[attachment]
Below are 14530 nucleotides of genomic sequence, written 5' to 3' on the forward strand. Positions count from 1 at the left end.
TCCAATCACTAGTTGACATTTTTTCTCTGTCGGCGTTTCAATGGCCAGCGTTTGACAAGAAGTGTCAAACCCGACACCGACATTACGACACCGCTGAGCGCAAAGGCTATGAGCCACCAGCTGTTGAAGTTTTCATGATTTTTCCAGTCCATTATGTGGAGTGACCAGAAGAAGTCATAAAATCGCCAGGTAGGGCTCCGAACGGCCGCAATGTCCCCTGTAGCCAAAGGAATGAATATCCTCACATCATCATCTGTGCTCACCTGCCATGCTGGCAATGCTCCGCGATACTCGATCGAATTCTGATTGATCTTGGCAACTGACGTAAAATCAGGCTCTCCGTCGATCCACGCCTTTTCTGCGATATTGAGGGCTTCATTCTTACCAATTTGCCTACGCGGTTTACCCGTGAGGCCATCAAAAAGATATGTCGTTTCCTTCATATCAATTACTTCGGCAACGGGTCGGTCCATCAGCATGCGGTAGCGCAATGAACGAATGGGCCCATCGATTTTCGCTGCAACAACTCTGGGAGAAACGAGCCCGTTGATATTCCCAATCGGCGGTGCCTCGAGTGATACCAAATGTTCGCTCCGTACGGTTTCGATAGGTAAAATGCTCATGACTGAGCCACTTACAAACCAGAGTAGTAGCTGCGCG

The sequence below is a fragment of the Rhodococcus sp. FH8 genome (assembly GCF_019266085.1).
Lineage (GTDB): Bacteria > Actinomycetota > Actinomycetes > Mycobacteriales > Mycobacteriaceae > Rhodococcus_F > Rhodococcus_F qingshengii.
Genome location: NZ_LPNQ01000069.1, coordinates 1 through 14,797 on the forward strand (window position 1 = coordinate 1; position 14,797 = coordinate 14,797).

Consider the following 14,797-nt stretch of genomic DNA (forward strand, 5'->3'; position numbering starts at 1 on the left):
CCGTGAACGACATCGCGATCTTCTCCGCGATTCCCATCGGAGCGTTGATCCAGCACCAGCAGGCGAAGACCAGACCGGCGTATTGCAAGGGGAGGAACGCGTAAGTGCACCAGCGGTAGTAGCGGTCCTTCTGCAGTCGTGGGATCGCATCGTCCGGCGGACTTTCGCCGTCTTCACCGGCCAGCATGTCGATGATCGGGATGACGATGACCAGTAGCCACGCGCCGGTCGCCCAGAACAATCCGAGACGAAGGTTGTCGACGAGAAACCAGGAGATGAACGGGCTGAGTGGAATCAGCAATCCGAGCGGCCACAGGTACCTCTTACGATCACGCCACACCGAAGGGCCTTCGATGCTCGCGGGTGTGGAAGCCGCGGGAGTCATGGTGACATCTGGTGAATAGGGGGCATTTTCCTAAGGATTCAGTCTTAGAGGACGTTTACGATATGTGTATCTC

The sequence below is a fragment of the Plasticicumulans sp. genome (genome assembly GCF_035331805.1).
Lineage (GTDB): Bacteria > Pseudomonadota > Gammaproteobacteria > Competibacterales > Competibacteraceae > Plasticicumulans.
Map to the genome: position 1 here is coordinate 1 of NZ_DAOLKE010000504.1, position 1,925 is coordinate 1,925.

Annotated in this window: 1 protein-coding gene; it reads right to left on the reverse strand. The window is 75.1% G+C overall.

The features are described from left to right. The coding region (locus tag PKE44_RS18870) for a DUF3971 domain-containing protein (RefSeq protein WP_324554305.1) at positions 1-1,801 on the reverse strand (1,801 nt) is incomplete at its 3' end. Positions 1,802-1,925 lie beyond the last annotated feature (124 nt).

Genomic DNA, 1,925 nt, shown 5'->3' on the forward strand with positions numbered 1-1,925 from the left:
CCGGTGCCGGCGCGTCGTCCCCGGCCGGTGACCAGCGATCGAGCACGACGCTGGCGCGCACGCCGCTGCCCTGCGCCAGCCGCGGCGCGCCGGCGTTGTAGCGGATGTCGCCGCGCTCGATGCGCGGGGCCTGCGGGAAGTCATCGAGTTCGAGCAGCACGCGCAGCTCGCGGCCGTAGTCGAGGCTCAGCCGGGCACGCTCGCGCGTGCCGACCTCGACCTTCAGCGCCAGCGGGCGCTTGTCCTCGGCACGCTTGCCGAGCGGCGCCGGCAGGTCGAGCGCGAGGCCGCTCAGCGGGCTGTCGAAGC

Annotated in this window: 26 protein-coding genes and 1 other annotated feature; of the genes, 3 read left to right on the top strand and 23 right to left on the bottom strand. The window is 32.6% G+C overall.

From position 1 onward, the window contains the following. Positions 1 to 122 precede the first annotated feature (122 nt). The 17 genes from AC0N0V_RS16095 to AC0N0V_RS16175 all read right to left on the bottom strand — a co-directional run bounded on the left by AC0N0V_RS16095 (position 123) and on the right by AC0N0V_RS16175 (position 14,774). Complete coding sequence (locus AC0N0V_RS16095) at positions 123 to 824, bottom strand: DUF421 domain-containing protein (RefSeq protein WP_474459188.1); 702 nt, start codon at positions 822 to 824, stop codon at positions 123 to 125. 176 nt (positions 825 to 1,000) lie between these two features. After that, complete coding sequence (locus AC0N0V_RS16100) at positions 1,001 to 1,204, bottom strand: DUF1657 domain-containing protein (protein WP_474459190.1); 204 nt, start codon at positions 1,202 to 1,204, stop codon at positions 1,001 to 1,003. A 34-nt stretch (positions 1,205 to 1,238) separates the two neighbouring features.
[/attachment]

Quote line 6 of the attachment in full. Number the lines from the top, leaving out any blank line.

Consider the following 14,797-nt stretch of genomic DNA (forward strand, 5'->3'; position numbering starts at 1 on the left):